Conflict Resolution

conflict-resolution

On my business card it says Jim Minkey, Realtor-Associate. It really ought to say Jim Minkey, Conflict Resolution. The 2009 market is in constant conflict. Where’s all the dissonance you ask? It’s in the immovable object that’s often reflected in the sellers right now vs the irresistible force that is embodied currently by buyers. Sellers read the same media that buyers do…and there’s been an awful lot of stories lately about how the economy is improving, how the bottom has been hit and how buyer’s are back looking at, and making offers on homes. Sellers are actually feeling something they haven’t felt in awhile…some confidence!

Meanwhile, buyers who have entered this marketplace have no desire at all to repeat the mistakes of the last group that went through this process. The idea of overbidding leaves them cold. Actually, offering the asking price itself seems distasteful to most buyers right now. They all want a deal and not only do they want one…they expect one! Thus it’s sort of inevitable that somebody is going to have some unmet expectations.

The other day I wrote and presented an offer, along with 2 other agents on a house in San Carlos listed for $799,000. We had the best offer at $790,000…and the sellers not only wouldn’t take the offer, they refused to counter as well. The listing agent took the house off the market yesterday afternoon. In some cases, sellers have taken several price reductions already, and then get an offer well under their asking price. In their minds they’ve already lost enough money and want to fight for every penny left.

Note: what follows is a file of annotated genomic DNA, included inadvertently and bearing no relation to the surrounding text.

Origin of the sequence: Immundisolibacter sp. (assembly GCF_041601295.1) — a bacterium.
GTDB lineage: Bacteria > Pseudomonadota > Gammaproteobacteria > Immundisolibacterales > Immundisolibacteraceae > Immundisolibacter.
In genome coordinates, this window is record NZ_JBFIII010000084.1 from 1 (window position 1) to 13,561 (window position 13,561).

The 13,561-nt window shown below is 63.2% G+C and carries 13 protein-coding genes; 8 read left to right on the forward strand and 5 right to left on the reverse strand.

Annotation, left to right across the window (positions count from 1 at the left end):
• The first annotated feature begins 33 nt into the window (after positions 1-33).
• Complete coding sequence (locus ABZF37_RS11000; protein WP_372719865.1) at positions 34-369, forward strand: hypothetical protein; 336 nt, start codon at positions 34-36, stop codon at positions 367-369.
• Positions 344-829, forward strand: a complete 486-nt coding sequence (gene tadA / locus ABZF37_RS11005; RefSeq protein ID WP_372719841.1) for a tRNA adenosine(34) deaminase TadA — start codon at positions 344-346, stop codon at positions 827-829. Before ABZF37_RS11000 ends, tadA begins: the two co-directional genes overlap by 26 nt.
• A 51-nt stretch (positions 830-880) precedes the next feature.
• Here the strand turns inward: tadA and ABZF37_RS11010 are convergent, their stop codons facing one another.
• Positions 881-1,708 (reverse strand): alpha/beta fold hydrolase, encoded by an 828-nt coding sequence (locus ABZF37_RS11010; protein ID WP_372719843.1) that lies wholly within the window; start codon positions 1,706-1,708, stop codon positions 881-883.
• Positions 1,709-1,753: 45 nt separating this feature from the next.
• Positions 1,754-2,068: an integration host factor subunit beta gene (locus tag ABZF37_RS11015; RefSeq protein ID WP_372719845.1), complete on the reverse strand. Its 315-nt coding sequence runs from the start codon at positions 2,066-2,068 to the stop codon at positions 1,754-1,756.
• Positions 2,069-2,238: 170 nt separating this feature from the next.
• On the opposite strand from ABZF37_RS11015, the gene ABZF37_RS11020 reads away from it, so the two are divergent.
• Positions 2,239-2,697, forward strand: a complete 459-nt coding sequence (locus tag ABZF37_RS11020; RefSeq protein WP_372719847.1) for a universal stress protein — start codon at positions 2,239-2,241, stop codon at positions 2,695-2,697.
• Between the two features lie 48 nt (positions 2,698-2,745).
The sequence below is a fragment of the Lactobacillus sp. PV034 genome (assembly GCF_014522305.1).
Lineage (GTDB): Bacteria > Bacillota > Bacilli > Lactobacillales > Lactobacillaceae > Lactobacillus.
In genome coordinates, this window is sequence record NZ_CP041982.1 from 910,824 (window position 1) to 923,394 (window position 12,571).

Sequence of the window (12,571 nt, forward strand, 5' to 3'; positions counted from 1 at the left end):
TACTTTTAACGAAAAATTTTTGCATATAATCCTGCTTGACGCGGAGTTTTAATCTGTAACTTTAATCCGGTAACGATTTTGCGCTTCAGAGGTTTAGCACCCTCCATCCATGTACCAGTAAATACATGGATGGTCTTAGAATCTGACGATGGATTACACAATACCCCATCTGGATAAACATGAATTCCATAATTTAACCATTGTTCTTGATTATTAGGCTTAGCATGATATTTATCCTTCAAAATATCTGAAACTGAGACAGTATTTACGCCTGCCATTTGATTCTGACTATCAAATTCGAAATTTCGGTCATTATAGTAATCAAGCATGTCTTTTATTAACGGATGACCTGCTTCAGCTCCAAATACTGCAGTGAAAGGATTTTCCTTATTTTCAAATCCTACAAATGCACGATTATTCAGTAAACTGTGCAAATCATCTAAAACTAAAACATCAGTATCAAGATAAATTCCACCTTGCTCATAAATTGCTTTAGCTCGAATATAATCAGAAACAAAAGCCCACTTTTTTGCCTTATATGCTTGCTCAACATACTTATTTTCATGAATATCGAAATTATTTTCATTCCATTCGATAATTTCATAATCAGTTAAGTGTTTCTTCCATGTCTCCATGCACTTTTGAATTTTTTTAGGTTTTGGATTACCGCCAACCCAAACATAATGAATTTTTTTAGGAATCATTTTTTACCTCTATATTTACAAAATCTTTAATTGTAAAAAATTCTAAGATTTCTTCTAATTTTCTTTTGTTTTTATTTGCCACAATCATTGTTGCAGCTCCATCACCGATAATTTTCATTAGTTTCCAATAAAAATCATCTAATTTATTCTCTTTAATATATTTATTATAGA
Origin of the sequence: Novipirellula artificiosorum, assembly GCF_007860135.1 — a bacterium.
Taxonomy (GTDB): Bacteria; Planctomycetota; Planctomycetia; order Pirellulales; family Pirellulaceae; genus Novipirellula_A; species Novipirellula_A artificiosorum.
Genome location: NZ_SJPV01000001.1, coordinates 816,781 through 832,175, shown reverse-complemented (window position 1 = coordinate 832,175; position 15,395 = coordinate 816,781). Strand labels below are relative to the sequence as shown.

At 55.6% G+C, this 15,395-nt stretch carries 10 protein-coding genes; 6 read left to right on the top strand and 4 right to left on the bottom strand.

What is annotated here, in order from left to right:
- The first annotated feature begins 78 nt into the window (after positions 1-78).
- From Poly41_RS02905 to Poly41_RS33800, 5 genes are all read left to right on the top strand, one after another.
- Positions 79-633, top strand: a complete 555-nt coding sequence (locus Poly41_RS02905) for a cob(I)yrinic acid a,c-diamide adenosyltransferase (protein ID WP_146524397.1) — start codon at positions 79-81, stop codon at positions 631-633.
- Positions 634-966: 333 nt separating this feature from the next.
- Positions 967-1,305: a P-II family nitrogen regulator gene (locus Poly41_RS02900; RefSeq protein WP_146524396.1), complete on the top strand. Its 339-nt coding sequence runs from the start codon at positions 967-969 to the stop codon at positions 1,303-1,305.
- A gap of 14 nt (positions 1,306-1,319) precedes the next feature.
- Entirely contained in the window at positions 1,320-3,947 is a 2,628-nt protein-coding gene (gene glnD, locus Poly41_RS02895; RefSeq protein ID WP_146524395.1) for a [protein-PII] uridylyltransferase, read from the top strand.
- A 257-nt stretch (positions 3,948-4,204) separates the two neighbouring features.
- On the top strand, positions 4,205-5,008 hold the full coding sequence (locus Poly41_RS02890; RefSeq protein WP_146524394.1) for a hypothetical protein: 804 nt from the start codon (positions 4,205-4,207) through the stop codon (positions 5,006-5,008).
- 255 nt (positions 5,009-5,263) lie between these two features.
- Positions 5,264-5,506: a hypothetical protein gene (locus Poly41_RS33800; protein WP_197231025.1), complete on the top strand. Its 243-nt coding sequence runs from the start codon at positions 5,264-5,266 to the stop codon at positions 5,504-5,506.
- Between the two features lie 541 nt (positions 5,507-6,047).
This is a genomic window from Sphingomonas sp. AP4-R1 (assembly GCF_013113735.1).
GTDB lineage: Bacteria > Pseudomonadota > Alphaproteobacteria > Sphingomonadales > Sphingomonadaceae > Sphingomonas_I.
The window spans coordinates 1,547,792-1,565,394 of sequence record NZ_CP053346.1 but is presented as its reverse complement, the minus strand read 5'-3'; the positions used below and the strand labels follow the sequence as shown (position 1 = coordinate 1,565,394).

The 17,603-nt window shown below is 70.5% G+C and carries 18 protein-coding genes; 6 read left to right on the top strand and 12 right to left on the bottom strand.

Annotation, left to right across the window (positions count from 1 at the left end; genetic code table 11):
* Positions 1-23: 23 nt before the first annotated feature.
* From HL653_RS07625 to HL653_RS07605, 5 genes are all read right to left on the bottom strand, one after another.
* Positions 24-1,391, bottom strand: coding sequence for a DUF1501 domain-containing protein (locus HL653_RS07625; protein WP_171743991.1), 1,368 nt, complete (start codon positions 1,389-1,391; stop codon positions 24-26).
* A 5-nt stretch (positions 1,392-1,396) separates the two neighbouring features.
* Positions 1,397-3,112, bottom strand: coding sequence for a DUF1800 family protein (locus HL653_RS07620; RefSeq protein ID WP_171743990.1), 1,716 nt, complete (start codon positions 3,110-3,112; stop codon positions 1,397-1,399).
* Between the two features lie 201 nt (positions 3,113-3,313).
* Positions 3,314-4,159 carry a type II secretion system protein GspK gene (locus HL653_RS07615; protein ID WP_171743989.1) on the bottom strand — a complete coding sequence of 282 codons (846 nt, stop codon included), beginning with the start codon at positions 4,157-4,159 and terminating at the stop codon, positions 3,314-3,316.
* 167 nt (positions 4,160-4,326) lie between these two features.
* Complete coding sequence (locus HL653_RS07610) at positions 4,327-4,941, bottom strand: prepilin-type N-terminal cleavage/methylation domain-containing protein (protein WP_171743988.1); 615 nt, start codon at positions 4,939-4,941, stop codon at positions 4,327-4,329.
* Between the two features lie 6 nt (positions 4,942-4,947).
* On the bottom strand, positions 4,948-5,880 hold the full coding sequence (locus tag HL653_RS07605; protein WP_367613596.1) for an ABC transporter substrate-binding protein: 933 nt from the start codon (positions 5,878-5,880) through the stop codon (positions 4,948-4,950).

My own listing at 900 Flying Fish got 7 offers on Friday afternoon…and only one of them came in at or close to the asking price. A couple of years ago any property that got 7 offers automatically got $100,000 over asking. One of the offers came in $150,000 under the asking price! (Talk about a waste of time!)

Who knows how long this funny dance will go on…probably the rest of this year for sure. Maybe this is the way it’s supposed to be. Maybe this is what negotiation was all about way back when! Everybody had to give something to make a deal happen. That’s not such a bad thing, is it?

Comments

  1. Michelle says:

    Unfortunately, sometimes, I suspect, buyers are just stubborn, and sellers, are equally stubborn. I am now praying for God to change the minds of various sellers. =)

  2. It is at times as Jim said. If a seller had overpaid and has already taken a considerable loss, they would be less willing to bend any further. You do have to appreciate their perspective and their attempt in many ways to not walk away by foreclosing. All this foreclosing is harmful to the economy, community etc. Treat the house as a stock and if you sell it high, good for you. If you have to take a hit, treat it as a loss and remember not to make that mistake again.

    I think the person who quoted 150K less than asking has gotten used to ‘shorting’ the market 🙂

Speak Your Mind

*